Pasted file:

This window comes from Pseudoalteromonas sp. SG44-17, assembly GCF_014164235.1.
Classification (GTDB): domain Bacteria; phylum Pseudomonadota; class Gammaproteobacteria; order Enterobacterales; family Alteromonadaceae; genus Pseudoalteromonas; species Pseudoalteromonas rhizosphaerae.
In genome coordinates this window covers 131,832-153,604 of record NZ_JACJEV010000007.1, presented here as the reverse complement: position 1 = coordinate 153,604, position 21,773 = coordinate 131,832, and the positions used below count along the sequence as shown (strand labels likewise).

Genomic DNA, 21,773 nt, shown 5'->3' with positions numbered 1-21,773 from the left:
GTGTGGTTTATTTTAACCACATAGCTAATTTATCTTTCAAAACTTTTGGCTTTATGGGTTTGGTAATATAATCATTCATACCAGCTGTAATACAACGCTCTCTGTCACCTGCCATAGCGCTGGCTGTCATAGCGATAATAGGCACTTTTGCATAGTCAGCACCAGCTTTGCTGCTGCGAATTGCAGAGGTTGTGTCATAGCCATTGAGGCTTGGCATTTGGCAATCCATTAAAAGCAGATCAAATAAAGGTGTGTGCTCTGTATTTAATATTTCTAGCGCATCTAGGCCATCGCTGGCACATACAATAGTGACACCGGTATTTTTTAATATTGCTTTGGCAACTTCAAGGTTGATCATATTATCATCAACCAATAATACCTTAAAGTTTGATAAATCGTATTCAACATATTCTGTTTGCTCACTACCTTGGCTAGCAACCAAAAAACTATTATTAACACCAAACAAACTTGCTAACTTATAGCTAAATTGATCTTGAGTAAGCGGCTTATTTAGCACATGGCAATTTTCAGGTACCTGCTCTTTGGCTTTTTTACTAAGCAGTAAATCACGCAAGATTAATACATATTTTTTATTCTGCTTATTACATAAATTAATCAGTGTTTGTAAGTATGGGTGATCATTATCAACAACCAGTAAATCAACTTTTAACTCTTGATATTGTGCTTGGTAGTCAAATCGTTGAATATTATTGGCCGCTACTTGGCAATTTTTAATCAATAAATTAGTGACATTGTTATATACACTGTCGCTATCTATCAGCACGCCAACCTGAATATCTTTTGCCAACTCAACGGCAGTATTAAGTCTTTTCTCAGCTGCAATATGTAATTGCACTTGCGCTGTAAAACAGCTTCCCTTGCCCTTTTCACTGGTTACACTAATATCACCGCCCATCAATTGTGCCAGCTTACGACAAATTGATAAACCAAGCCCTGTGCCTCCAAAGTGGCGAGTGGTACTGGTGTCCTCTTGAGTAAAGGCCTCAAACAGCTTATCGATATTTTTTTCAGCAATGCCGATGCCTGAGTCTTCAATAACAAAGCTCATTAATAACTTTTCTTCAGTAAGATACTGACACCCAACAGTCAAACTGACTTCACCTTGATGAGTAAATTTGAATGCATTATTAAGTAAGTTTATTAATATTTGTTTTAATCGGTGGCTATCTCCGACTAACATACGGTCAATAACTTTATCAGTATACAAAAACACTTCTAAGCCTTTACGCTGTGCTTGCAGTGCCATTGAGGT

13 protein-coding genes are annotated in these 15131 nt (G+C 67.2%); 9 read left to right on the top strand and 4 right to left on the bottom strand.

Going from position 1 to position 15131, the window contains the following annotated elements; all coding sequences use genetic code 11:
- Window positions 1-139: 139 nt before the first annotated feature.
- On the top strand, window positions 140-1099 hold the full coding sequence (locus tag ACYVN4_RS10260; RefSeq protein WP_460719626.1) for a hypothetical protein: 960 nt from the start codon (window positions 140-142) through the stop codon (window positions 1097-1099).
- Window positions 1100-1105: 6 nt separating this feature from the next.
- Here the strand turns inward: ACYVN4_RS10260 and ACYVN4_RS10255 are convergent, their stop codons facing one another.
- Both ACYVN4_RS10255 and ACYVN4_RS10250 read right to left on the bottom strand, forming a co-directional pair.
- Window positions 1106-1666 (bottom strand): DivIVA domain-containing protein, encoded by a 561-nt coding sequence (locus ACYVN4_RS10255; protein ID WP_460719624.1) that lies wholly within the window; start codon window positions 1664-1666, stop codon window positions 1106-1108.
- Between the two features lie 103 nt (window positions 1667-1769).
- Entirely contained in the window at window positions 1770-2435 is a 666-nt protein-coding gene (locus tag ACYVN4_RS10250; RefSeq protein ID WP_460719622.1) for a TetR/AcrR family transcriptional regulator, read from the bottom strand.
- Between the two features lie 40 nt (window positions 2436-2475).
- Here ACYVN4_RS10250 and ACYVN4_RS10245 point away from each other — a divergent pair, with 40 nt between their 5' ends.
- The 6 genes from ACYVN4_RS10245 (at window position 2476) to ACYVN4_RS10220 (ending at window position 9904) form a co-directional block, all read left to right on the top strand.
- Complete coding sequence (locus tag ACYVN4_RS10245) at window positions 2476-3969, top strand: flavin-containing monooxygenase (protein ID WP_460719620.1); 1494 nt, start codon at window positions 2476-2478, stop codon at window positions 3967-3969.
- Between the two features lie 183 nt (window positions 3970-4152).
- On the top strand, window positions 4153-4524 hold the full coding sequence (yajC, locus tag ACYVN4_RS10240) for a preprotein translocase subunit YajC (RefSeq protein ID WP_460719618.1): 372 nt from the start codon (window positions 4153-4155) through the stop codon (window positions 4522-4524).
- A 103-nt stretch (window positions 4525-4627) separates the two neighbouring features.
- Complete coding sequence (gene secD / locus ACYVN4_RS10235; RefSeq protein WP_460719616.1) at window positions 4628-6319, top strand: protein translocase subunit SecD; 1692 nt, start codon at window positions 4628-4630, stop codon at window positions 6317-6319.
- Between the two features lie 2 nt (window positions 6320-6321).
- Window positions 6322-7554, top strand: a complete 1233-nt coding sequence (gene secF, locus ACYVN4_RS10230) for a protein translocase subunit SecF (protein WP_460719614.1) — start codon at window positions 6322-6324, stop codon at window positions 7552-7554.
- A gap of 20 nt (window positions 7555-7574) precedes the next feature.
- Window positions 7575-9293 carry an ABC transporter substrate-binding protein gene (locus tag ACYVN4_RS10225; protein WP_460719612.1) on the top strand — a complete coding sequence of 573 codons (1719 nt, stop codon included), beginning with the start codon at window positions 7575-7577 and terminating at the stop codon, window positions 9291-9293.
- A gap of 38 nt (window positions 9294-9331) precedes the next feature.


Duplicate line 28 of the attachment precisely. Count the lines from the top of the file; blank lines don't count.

- A gap of 38 nt (window positions 9294-9331) precedes the next feature.